primary figure among the concept-based artists who emerged in the 1960s and
1970s, Agnes Denes is internationally known for works created in a wide range
of mediums. A pioneer of several art movements, she is difficult to categorize.
Investigating science, philosophy, linguistics, psychology, poetry, history,
and music, Denes's artistic practice is distinctive in terms of its aesthetics
and engagement with socio-political ideas. As a pioneer of environmental art,
she created Rice/Tree/Burial in 1968
in Sullivan County, New York which, according to the renowned art historian and
curator Peter Selz, was “probably the first large scale site-specific piece
anywhere with ecological concerns.”
Wheatfield – A Confrontation,
which the scholar and curator Jeffrey Weiss, has called “perpetually
astonishing . . . one of Land Art's great transgressive masterpieces” (Artforum,
September 2008) is perhaps Agnes Denes’s best-known work. It was created during
a four-month period in the spring and summer of 1982 when Denes, with the
support of the Public Art Fund, planted a field of golden wheat on two acres of
rubble-strewn landfill near Wall Street and the World Trade Center in lower
Manhattan (now the site of Battery Park City and the World Financial Center).
Among her many other artistic achievements is Tree Mountain–A Living Time Capsule, a monumental earthwork,
reclamation project and the first man-made virgin forest, situated in Ylöjärvi, in Western Finland. The site was dedicated by the
President of Finland upon its completion in 1996 and is legally protected for the next four hundred years.
Denes is also known for her innovative use of metallic inks and other non-
traditional materials in creating a prodigious body of exquisitely rendered
drawings and prints that delineate her explorations in mathematics, philosophy,
geography, science and other disciplines. Works by Agnes Denes are in the collections
of The Museum of Modern Art; the Metropolitan Museum of Art; the Whitney Museum
of American Art; the Hirshhorn Museum and Sculpture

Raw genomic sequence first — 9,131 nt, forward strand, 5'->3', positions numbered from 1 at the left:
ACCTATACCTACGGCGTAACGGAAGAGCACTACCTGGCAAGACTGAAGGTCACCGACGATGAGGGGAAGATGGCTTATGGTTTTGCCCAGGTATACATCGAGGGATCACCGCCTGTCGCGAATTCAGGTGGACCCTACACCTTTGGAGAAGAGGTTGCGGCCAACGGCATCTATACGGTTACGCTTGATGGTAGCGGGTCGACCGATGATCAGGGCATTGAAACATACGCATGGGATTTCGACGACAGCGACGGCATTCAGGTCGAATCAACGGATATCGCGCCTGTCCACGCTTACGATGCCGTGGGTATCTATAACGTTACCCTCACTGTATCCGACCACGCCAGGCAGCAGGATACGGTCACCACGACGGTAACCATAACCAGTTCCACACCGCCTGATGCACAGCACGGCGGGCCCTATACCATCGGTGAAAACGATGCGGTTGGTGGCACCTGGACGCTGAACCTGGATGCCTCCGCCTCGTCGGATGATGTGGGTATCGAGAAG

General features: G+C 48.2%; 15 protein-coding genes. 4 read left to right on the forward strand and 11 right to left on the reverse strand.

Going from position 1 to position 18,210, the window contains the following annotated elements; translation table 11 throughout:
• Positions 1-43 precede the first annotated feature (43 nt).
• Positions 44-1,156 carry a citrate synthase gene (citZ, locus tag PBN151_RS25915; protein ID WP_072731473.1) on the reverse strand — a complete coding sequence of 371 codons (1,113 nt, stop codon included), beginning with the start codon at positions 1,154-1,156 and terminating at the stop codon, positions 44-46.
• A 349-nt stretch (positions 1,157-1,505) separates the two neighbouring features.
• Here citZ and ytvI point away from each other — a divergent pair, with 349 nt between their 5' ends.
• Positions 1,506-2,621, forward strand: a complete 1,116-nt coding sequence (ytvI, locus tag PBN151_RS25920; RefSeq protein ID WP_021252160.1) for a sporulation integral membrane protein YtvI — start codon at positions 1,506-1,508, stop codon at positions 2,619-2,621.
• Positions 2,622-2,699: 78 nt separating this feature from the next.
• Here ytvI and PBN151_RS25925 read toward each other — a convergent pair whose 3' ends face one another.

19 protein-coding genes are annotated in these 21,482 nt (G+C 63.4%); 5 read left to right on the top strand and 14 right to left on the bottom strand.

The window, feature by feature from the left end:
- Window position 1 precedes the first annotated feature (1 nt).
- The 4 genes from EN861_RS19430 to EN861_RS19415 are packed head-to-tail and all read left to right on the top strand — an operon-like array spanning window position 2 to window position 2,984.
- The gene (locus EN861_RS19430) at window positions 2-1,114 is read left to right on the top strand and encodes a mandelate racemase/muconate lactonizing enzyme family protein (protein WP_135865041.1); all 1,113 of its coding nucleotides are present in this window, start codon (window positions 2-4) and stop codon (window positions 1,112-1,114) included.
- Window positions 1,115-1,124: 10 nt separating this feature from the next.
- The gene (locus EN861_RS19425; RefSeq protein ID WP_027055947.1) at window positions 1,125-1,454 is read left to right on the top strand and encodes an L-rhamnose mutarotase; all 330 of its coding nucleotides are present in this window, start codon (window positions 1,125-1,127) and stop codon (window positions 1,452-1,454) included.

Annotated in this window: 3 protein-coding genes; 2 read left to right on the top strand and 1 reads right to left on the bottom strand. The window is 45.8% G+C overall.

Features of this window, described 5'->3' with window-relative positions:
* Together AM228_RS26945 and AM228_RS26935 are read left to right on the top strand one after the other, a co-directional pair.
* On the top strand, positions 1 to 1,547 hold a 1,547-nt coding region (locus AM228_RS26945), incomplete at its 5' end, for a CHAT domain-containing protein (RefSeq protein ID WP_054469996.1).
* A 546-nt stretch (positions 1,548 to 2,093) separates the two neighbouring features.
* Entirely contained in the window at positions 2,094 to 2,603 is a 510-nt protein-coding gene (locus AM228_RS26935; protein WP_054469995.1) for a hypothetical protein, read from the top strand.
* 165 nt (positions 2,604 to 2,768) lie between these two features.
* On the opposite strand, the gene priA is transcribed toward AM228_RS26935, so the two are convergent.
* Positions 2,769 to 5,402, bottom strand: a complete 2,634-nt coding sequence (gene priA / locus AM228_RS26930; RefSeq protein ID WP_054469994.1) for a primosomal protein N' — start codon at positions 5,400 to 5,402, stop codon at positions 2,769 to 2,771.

Garden; the Art Institute of Chicago; San Francisco Museum of Modern Art; the Moderna Museet, Stockholm; the
Centre Pompidou in Paris; the Israel Museum, Jerusalem; the Kunsthalle Nürnberg and many other major institutions worldwide.
has completed public and private commissions in North and South America,
Europe, Australia and the Middle East, and has received numerous honors and awards including four
fellowships from the National Endowment for the Arts and four grants from the
New York State Council on the Arts; the DAAD Fellowship, Berlin, Germany
(1978); the American Academy of Arts and Letters Purchase Award (1985); M.I.T's highly prestigious Eugene McDermott Achievement
Award "In Recognition of Major Contribution to the Arts" (1990); the
Rome Prize from the American Academy in Rome (1998); the Watson
Trans-disciplinary Art Award from Carnegie Mellon University (1999); the
Anonymous Was a Woman Award (2007); and the Ambassador's Award for Cultural
Diplomacy for Strengthening the Friendship between the US and the Republic of Hungary through Excellence in Contemporary Art (2008).
Denes holds honorary doctorates from Ripon College, Ripon,
Wisconsin and Bucknell University, Lewisburg, Pennsylvania and has had fellowships at the Studio for Creative Inquiry at
Carnegie Mellon University and the Center for Advanced Visual Studies at M.I.T.
She lectures extensively at colleges and universities throughout the
United States and abroad and participates in global conferences. She is
the author of six books and is featured in numerous other publications on a
wide range of subjects in art and the environment.
in Budapest, Hungary in 1931, Agnes Denes was raised in Sweden and educated in
the United States. Since her exhibition career began in the 1960s, she has
participated in more than 450 exhibitions at galleries and museums throughout
the world including, among others, solo shows at the Corcoran Gallery of Art, Washington,
DC (1974); the Institute of Contemporary Art, London (1979) and retrospective
surveys at the Herbert F. Johnson Museum of Art, Cornell University, Ithaca,
N.Y. (1992); the Samek Art Gallery, Bucknell University, Lewisburg, Pa. (2003); and the Ludwig
Museum, Budapest, Hungary (2008). Her work has also been featured in such international
surveys as the Biennale of Sydney (1976); Documenta 6, Kassel, Germany (1977); the Venice Biennale (1978, 1980, 2001), and more
recently The Last Freedom:
From the Pioneers of Land Art of the 1960s to
Nature in Cyberspace, Ludwig Museum, Koblenz, Germany (October 16, 2011); Systems, Actions & Processes: 1965 - 1975, PROA Foundation, Buenos Aires
(through September, 2011); Erre: Variations Labyrinthiques, Centre Pompidou, Metz (September 12, 2011 -
March 5, 2012); and Light Years: Conceptual Art and the Photograph: 1964 - 1977,
Art Institute of Chicago (December 11, 2011 – March 11, 2012).
Agnes Denes is currently represented by Leslie Tonkonow Artworks +
Projects, New York.